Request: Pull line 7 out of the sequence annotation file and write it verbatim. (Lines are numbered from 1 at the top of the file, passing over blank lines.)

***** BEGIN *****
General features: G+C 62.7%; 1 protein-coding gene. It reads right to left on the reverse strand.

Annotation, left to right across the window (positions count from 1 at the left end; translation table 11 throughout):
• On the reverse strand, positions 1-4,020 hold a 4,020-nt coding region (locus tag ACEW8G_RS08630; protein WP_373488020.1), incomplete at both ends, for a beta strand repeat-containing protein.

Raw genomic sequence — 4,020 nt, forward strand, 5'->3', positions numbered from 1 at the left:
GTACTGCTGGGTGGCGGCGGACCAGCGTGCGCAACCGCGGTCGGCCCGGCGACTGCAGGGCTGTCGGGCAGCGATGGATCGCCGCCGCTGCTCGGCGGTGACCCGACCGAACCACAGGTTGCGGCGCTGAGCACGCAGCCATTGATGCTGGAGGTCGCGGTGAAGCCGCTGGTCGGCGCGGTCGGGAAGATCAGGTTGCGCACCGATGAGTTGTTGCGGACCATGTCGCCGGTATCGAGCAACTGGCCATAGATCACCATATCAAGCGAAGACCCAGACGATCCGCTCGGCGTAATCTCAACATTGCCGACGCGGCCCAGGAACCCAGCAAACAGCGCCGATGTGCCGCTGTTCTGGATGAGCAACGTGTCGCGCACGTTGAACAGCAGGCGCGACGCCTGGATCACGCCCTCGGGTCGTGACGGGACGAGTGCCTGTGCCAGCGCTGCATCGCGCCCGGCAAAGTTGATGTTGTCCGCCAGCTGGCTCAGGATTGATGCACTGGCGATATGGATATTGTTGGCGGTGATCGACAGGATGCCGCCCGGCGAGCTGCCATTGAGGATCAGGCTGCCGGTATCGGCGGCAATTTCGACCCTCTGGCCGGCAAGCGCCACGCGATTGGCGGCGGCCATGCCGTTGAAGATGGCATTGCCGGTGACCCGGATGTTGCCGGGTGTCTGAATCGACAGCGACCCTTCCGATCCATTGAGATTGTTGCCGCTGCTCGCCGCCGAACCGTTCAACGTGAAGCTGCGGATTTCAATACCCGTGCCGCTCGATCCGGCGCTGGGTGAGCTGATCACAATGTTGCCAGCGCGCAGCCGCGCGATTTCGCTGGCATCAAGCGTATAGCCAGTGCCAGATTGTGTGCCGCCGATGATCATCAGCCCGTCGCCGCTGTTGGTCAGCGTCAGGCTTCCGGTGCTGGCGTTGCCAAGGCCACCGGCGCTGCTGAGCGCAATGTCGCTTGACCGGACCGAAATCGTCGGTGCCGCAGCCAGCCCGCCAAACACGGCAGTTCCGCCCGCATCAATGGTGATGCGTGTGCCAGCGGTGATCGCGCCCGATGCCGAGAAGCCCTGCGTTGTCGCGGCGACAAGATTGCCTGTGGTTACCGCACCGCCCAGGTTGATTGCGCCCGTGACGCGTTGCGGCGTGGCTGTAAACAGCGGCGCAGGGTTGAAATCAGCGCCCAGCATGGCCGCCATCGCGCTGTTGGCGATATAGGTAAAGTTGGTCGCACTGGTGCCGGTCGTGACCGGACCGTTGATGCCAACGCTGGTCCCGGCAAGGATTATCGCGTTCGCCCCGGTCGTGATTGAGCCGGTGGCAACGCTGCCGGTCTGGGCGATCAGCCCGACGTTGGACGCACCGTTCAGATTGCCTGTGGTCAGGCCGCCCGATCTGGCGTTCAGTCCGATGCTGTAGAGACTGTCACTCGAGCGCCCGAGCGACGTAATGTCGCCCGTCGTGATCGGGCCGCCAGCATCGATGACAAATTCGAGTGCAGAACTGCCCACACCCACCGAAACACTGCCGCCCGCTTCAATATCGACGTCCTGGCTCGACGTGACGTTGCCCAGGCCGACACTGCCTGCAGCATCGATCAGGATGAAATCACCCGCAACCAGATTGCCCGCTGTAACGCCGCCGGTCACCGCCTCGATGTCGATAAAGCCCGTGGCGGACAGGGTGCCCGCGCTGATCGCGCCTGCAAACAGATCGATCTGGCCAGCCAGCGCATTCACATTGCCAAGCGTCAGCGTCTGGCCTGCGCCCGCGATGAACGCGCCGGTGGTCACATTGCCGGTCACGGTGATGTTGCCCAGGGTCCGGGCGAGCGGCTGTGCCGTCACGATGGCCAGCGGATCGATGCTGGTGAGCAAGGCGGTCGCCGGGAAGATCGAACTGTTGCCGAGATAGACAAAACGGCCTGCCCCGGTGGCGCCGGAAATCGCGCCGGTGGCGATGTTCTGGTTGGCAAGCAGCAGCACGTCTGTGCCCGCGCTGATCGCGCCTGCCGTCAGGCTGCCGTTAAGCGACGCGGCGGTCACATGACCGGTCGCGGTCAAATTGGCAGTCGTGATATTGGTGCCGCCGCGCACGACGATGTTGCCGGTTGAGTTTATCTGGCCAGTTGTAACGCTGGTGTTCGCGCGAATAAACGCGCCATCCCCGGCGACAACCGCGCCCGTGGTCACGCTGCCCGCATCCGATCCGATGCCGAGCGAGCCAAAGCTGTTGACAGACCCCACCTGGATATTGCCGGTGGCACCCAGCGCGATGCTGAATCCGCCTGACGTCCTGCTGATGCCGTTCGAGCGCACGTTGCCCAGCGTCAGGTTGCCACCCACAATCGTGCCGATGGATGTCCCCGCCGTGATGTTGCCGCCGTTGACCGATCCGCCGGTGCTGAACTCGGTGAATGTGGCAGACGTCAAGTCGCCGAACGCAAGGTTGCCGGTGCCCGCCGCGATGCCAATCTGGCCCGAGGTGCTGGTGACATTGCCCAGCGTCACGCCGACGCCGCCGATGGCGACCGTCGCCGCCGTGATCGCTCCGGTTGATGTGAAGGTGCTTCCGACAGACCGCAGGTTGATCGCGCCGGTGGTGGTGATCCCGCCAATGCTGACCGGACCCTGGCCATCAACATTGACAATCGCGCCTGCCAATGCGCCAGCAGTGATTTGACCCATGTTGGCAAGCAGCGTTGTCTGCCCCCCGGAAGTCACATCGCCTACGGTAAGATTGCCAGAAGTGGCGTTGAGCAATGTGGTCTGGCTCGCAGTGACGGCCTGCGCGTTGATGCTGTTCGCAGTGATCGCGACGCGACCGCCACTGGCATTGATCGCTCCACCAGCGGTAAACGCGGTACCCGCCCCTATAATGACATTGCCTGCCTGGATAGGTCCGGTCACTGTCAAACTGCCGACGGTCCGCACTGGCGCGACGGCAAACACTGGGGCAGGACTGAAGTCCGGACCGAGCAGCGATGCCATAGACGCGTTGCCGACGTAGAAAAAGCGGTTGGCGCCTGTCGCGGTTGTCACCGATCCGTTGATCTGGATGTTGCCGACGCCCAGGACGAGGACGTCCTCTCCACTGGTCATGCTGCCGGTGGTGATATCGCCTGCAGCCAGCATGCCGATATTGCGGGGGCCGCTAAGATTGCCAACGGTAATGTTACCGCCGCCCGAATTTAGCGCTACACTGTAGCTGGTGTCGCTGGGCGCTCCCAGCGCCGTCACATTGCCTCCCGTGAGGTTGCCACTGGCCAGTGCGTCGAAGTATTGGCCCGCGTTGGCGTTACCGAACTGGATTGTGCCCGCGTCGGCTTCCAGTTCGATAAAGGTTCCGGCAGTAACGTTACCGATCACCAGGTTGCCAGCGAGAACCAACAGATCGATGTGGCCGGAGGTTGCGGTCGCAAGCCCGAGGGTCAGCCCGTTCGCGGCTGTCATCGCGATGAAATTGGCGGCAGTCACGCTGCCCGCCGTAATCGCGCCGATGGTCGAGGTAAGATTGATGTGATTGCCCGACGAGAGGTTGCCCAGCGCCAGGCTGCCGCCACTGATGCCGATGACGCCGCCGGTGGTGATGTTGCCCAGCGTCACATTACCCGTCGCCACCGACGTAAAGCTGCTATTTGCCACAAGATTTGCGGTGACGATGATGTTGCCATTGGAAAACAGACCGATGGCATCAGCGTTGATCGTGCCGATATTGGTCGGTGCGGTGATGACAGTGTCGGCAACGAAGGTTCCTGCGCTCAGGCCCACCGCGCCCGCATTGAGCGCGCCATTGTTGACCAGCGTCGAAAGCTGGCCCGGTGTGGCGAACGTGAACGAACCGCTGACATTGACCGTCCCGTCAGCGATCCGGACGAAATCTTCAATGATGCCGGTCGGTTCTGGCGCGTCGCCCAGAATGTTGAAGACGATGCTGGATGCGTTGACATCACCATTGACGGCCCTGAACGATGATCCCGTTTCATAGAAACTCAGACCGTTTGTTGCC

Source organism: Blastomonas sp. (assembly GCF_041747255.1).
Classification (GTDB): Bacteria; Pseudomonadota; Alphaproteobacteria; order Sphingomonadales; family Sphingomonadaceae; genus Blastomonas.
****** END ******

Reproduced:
Classification (GTDB): Bacteria; Pseudomonadota; Alphaproteobacteria; order Sphingomonadales; family Sphingomonadaceae; genus Blastomonas.